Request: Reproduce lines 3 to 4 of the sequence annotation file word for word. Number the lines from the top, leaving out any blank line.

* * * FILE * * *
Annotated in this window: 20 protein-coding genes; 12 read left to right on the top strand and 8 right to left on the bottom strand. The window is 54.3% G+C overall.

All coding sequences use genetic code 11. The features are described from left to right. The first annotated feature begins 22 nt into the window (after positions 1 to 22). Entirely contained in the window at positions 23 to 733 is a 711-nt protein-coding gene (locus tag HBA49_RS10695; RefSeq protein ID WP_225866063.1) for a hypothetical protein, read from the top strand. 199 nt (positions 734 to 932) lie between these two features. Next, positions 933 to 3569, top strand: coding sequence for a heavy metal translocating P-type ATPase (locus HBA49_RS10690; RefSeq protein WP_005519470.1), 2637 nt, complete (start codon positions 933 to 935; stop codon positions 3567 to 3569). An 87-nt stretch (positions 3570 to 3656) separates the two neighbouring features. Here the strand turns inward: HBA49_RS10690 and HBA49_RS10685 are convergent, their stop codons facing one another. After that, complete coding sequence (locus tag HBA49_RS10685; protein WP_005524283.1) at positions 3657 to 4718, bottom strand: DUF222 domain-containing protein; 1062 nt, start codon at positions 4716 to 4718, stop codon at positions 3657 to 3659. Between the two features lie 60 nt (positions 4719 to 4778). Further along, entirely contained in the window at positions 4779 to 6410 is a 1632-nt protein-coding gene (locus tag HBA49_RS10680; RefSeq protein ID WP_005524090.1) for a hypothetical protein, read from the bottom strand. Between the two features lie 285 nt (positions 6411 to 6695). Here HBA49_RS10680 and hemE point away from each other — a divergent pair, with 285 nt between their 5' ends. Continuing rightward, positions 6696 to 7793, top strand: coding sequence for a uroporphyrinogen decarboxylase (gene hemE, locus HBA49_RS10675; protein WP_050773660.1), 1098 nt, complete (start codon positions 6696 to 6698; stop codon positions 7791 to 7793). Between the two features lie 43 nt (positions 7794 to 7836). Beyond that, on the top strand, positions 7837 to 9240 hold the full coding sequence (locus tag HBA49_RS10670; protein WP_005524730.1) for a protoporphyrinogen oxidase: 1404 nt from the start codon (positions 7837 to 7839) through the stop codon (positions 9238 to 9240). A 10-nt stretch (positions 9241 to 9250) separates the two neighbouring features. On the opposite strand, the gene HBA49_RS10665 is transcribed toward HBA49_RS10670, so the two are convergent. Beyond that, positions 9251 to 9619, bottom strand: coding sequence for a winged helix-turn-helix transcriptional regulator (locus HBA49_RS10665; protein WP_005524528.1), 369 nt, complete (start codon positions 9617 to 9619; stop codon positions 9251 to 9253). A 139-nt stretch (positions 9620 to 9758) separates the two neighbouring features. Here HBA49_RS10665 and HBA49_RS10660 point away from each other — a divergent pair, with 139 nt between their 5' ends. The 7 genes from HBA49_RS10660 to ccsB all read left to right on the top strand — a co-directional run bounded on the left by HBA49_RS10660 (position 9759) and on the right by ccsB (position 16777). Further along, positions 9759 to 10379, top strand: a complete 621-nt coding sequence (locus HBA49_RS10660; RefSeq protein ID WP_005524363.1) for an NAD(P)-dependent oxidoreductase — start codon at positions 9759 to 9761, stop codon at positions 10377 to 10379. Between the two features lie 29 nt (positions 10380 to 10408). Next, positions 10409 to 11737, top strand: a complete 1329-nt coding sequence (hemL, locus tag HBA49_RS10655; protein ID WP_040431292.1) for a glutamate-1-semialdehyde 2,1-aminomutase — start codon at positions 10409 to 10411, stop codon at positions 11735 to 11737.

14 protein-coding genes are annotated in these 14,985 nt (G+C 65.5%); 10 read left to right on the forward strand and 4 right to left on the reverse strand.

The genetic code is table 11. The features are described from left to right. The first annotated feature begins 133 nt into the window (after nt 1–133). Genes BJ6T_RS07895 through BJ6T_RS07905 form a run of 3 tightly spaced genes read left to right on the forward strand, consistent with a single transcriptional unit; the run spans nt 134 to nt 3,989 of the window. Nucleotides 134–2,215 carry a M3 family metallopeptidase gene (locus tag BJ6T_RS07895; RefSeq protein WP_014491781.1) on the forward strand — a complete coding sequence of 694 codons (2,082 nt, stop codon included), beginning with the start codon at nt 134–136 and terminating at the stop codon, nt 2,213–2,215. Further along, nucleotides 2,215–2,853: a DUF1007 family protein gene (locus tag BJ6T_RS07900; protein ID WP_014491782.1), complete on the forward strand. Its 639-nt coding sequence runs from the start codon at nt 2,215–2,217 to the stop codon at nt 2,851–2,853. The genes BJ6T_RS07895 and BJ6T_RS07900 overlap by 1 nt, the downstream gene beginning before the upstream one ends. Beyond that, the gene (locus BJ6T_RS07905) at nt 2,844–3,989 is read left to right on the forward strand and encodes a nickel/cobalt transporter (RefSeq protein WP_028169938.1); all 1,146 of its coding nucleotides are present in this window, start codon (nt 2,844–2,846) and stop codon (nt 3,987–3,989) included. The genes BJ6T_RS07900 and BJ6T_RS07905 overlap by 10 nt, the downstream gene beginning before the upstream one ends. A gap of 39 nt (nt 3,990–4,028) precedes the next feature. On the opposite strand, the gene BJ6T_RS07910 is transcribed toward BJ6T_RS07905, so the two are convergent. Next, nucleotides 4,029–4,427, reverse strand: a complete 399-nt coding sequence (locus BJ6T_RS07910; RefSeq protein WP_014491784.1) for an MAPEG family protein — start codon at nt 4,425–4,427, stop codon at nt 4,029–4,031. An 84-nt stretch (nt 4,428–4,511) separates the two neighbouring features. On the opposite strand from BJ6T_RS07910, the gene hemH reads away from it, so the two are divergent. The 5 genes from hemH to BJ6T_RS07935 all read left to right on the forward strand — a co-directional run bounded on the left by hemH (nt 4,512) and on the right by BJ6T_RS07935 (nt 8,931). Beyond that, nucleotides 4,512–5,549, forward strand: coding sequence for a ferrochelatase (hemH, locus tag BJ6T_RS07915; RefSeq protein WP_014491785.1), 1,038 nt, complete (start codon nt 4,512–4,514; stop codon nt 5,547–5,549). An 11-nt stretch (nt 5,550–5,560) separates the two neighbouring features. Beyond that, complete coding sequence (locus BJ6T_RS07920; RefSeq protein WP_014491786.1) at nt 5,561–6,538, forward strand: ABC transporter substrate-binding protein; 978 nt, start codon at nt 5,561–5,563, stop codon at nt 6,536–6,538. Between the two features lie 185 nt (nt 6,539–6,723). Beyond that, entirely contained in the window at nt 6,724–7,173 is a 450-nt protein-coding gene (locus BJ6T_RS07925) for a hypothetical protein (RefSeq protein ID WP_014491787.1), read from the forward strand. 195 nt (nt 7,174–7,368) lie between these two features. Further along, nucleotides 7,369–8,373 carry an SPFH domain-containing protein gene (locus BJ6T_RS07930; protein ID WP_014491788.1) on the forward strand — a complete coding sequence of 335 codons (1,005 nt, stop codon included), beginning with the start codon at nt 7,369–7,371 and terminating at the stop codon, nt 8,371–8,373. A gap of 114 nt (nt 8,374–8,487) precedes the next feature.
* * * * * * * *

14 protein-coding genes are annotated in these 14,985 nt (G+C 65.5%); 10 read left to right on the forward strand and 4 right to left on the reverse strand.

The genetic code is table 11. The features are described from left to right. The first annotated feature begins 133 nt into the window (after nt 1–133). Genes BJ6T_RS07895 through BJ6T_RS07905 form a run of 3 tightly spaced genes read left to right on the forward strand, consistent with a single transcriptional unit; the run spans nt 134 to nt 3,989 of the window. Nucleotides 134–2,215 carry a M3 family metallopeptidase gene (locus tag BJ6T_RS07895; RefSeq protein WP_014491781.1) on the forward strand — a complete coding sequence of 694 codons (2,082 nt, stop codon included), beginning with the start codon at nt 134–136 and terminating at the stop codon, nt 2,213–2,215. Further along, nucleotides 2,215–2,853: a DUF1007 family protein gene (locus tag BJ6T_RS07900; protein ID WP_014491782.1), complete on the forward strand. Its 639-nt coding sequence runs from the start codon at nt 2,215–2,217 to the stop codon at nt 2,851–2,853. The genes BJ6T_RS07895 and BJ6T_RS07900 overlap by 1 nt, the downstream gene beginning before the upstream one ends. Beyond that, the gene (locus BJ6T_RS07905) at nt 2,844–3,989 is read left to right on the forward strand and encodes a nickel/cobalt transporter (RefSeq protein WP_028169938.1); all 1,146 of its coding nucleotides are present in this window, start codon (nt 2,844–2,846) and stop codon (nt 3,987–3,989) included. The genes BJ6T_RS07900 and BJ6T_RS07905 overlap by 10 nt, the downstream gene beginning before the upstream one ends. A gap of 39 nt (nt 3,990–4,028) precedes the next feature. On the opposite strand, the gene BJ6T_RS07910 is transcribed toward BJ6T_RS07905, so the two are convergent. Next, nucleotides 4,029–4,427, reverse strand: a complete 399-nt coding sequence (locus BJ6T_RS07910; RefSeq protein WP_014491784.1) for an MAPEG family protein — start codon at nt 4,425–4,427, stop codon at nt 4,029–4,031. An 84-nt stretch (nt 4,428–4,511) separates the two neighbouring features. On the opposite strand from BJ6T_RS07910, the gene hemH reads away from it, so the two are divergent. The 5 genes from hemH to BJ6T_RS07935 all read left to right on the forward strand — a co-directional run bounded on the left by hemH (nt 4,512) and on the right by BJ6T_RS07935 (nt 8,931). Beyond that, nucleotides 4,512–5,549, forward strand: coding sequence for a ferrochelatase (hemH, locus tag BJ6T_RS07915; RefSeq protein WP_014491785.1), 1,038 nt, complete (start codon nt 4,512–4,514; stop codon nt 5,547–5,549). An 11-nt stretch (nt 5,550–5,560) separates the two neighbouring features. Beyond that, complete coding sequence (locus BJ6T_RS07920; RefSeq protein WP_014491786.1) at nt 5,561–6,538, forward strand: ABC transporter substrate-binding protein; 978 nt, start codon at nt 5,561–5,563, stop codon at nt 6,536–6,538. Between the two features lie 185 nt (nt 6,539–6,723). Beyond that, entirely contained in the window at nt 6,724–7,173 is a 450-nt protein-coding gene (locus BJ6T_RS07925) for a hypothetical protein (RefSeq protein ID WP_014491787.1), read from the forward strand. 195 nt (nt 7,174–7,368) lie between these two features. Further along, nucleotides 7,369–8,373 carry an SPFH domain-containing protein gene (locus BJ6T_RS07930; protein ID WP_014491788.1) on the forward strand — a complete coding sequence of 335 codons (1,005 nt, stop codon included), beginning with the start codon at nt 7,369–7,371 and terminating at the stop codon, nt 8,371–8,373. A gap of 114 nt (nt 8,374–8,487) precedes the next feature.